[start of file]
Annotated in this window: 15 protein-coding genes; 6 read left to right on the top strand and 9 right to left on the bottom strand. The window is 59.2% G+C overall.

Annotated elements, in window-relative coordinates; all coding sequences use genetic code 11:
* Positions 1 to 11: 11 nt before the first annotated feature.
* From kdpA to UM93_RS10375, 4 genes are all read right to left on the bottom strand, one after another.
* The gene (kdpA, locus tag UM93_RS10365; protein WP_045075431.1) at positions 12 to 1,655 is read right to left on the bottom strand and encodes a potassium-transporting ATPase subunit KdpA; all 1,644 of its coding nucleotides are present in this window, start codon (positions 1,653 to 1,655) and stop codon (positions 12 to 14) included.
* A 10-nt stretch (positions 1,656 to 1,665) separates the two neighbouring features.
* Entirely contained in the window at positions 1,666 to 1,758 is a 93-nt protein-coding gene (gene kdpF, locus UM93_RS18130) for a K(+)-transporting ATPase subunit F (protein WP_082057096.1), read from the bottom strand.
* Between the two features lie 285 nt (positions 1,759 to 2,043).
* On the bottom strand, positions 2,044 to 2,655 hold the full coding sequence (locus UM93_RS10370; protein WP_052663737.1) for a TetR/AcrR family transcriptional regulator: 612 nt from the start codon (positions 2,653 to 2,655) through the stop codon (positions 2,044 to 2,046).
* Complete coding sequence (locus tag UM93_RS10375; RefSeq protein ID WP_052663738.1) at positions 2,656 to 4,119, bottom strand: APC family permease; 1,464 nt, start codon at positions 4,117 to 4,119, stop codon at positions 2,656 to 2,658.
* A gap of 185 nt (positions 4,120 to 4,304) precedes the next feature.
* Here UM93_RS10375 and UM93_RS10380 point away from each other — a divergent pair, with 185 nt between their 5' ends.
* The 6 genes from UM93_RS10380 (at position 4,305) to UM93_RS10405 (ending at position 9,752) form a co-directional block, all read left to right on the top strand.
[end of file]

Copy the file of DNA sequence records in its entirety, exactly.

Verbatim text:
Annotated in this window: 15 protein-coding genes; 6 read left to right on the top strand and 9 right to left on the bottom strand. The window is 59.2% G+C overall.

Annotated elements, in window-relative coordinates; all coding sequences use genetic code 11:
* Positions 1 to 11: 11 nt before the first annotated feature.
* From kdpA to UM93_RS10375, 4 genes are all read right to left on the bottom strand, one after another.
* The gene (kdpA, locus tag UM93_RS10365; protein WP_045075431.1) at positions 12 to 1,655 is read right to left on the bottom strand and encodes a potassium-transporting ATPase subunit KdpA; all 1,644 of its coding nucleotides are present in this window, start codon (positions 1,653 to 1,655) and stop codon (positions 12 to 14) included.
* A 10-nt stretch (positions 1,656 to 1,665) separates the two neighbouring features.
* Entirely contained in the window at positions 1,666 to 1,758 is a 93-nt protein-coding gene (gene kdpF, locus UM93_RS18130) for a K(+)-transporting ATPase subunit F (protein WP_082057096.1), read from the bottom strand.
* Between the two features lie 285 nt (positions 1,759 to 2,043).
* On the bottom strand, positions 2,044 to 2,655 hold the full coding sequence (locus UM93_RS10370; protein WP_052663737.1) for a TetR/AcrR family transcriptional regulator: 612 nt from the start codon (positions 2,653 to 2,655) through the stop codon (positions 2,044 to 2,046).
* Complete coding sequence (locus tag UM93_RS10375; RefSeq protein ID WP_052663738.1) at positions 2,656 to 4,119, bottom strand: APC family permease; 1,464 nt, start codon at positions 4,117 to 4,119, stop codon at positions 2,656 to 2,658.
* A gap of 185 nt (positions 4,120 to 4,304) precedes the next feature.
* Here UM93_RS10375 and UM93_RS10380 point away from each other — a divergent pair, with 185 nt between their 5' ends.
* The 6 genes from UM93_RS10380 (at position 4,305) to UM93_RS10405 (ending at position 9,752) form a co-directional block, all read left to right on the top strand.